Commonwealth”
Newcomb Hall Theater

Nov. 17, 8 p.m.
Recognition Reception for Community and University ESL Teachers and Volunteers

Newcomb Hall Theater Foyer

For more details check www.virginia.edu/iso/ic/iew.html

IHP will celebrate its anniversary on Oct. 24, which is also United Nations Day, in Saunders Hall at the Darden Graduate School of Business Administration. The event is open to the public, begins at 4 p.m. and will include reminiscences and comments by various program beneficiaries.

The International Center and its programs have grown considerably since the center’s founding in 1972, as the number and needs of
international students and faculty at U.Va. have increased, said Suzanne Louis, director. In 1960, only 55 foreign students attended U.Va., most of whom were graduate students. In recent years, the University’s enrollment has grown to include about 2,000 foreign students and visiting scholars — roughly 10 percent of the student body — split evenly between undergraduate and graduate programs, according to the University’s Office of Institutional Assessment and Studies.

International students’ English language abilities vary and their lives can be stressful as they try to fit into a new culture and perform well academically. Hale recalled a murder-suicide decades ago that resulted from a failed love affair between an Asian student and an American student, exacerbated by cultural misunderstandings.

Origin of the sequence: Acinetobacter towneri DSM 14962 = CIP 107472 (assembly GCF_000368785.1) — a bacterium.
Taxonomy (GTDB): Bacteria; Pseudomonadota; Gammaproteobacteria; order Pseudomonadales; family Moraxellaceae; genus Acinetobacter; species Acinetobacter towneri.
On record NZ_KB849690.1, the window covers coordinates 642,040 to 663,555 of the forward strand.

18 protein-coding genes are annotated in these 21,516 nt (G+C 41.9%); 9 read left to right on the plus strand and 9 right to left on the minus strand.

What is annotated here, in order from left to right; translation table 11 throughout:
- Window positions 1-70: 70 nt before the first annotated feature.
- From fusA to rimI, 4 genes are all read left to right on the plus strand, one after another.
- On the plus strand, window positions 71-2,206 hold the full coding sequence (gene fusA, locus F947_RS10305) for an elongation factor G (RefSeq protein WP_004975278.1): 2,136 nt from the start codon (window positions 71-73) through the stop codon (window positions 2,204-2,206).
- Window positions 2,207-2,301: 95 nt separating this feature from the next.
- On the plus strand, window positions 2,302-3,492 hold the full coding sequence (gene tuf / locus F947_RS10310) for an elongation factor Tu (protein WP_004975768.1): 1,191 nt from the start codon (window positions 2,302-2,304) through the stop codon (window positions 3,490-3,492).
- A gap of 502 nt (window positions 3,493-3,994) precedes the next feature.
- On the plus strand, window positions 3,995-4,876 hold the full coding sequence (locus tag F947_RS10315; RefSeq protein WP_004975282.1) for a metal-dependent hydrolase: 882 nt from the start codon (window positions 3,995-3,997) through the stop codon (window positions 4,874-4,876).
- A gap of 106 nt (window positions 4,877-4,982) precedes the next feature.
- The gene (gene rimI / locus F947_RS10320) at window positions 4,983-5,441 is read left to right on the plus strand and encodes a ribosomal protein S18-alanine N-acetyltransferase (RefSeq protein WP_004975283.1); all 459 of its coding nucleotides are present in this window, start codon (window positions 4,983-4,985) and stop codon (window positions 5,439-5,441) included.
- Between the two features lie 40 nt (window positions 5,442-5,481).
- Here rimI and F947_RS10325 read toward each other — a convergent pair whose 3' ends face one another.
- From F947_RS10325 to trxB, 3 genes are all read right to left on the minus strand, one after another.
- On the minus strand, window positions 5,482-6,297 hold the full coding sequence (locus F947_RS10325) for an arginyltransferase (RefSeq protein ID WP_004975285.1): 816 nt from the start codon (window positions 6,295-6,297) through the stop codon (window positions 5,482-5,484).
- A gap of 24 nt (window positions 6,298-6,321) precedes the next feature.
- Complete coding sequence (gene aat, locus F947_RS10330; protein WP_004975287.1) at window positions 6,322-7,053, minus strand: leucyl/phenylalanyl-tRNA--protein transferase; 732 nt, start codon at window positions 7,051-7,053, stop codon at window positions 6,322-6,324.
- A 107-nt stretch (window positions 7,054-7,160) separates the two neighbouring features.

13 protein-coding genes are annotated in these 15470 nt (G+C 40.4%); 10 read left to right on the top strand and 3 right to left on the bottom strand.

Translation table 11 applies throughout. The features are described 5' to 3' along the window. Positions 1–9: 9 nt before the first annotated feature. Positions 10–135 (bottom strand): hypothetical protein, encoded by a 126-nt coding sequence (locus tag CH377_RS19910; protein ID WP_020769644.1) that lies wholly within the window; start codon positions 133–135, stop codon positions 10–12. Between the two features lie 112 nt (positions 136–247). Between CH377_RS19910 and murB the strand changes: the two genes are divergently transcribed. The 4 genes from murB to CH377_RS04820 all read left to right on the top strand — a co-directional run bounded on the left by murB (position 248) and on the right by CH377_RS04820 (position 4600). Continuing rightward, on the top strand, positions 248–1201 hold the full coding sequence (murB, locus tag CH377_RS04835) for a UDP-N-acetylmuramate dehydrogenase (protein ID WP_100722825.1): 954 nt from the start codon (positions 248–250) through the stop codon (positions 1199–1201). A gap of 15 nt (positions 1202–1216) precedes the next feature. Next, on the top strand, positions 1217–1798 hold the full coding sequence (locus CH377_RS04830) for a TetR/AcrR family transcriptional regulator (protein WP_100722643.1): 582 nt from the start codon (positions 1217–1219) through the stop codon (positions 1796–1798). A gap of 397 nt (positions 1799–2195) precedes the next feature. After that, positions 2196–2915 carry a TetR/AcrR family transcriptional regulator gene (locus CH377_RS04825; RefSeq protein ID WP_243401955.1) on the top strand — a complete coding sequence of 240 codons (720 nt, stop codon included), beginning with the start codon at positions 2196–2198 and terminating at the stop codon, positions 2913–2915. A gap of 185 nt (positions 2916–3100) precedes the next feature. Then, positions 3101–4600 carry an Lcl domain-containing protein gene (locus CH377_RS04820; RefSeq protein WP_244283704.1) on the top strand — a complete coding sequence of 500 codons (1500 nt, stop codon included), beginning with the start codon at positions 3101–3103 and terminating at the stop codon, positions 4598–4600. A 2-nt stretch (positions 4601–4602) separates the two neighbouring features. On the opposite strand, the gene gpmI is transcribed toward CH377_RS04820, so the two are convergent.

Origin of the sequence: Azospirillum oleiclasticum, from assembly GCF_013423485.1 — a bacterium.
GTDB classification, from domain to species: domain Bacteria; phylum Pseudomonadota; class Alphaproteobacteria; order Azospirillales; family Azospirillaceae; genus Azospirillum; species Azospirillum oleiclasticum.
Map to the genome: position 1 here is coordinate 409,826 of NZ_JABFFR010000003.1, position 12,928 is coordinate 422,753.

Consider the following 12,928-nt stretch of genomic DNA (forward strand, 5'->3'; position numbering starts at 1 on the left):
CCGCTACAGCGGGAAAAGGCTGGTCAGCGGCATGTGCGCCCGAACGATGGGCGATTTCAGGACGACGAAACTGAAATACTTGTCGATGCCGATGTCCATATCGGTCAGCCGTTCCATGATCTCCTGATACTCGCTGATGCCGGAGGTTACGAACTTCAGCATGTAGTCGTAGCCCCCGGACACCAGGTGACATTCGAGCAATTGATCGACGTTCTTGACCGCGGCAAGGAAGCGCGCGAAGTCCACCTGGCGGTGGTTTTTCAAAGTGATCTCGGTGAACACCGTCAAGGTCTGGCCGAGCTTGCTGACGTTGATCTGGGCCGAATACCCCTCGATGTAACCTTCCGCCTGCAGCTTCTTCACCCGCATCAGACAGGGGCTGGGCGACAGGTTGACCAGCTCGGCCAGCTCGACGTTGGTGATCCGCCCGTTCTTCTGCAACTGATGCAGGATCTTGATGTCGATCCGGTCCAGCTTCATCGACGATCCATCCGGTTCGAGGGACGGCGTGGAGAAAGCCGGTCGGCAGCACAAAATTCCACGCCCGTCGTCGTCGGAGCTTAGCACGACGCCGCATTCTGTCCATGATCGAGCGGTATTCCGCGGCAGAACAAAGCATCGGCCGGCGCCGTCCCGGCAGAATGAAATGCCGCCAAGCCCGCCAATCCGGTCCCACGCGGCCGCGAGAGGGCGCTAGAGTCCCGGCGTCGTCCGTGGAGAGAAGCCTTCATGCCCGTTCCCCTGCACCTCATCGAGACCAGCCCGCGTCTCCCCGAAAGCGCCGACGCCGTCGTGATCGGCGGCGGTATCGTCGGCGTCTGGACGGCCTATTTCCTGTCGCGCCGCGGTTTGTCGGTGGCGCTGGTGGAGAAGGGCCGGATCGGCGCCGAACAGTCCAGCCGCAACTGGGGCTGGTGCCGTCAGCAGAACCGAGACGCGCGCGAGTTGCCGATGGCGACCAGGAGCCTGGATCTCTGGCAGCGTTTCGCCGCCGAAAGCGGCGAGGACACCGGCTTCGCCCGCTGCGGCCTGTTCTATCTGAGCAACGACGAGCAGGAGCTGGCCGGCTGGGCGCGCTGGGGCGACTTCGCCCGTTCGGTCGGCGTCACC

“Our programs fill a serious need,” Louis said.

Every year, about 500 new international students arrive in the city. This year, more than 100 Charlottesville families have signed up
to serve as community hosts for 134 international students (many families help more than one student).

The benefits are more than just having extra hands on moving day or wheels to get around town, said Cathy von Storch, president of the International Host Programs board and a host family.

“ The Community Host Program provides opportunities for students to get out into the community and meet American families so they’re not just treading on the surface of American life, “ von Storch said. “It enables them to have a deeper connection with American society.”
The staff of the International Center matches students with compatible local families in the spring, after students have been notified of their acceptance to U.Va. The timing allows families to contact students before they leave home to introduce themselves and welcome the students to Charlottesville. For the students, connecting with a family can be a life-changing experience.

While she served as director of the International Student Affairs Office, Hale said she routinely conducted exit interviews with students who had participated in the Community Host Program as they prepared to graduate and return home. One year, she spoke with a Catholic Palestinian from Israel. “I asked him what he had gained from the University and our program and what he would miss,” Hale said. “I asked him which faculty members had been most important to him.

“ He said the most important people in his life here had been his host family,” Hale said. “He had been placed with a Jewish family. He told me it was an experience he never would have had if he hadn’t come here. That experience changed a cultural stereotype for that young man. I don’t think you can be more fortunate than that.”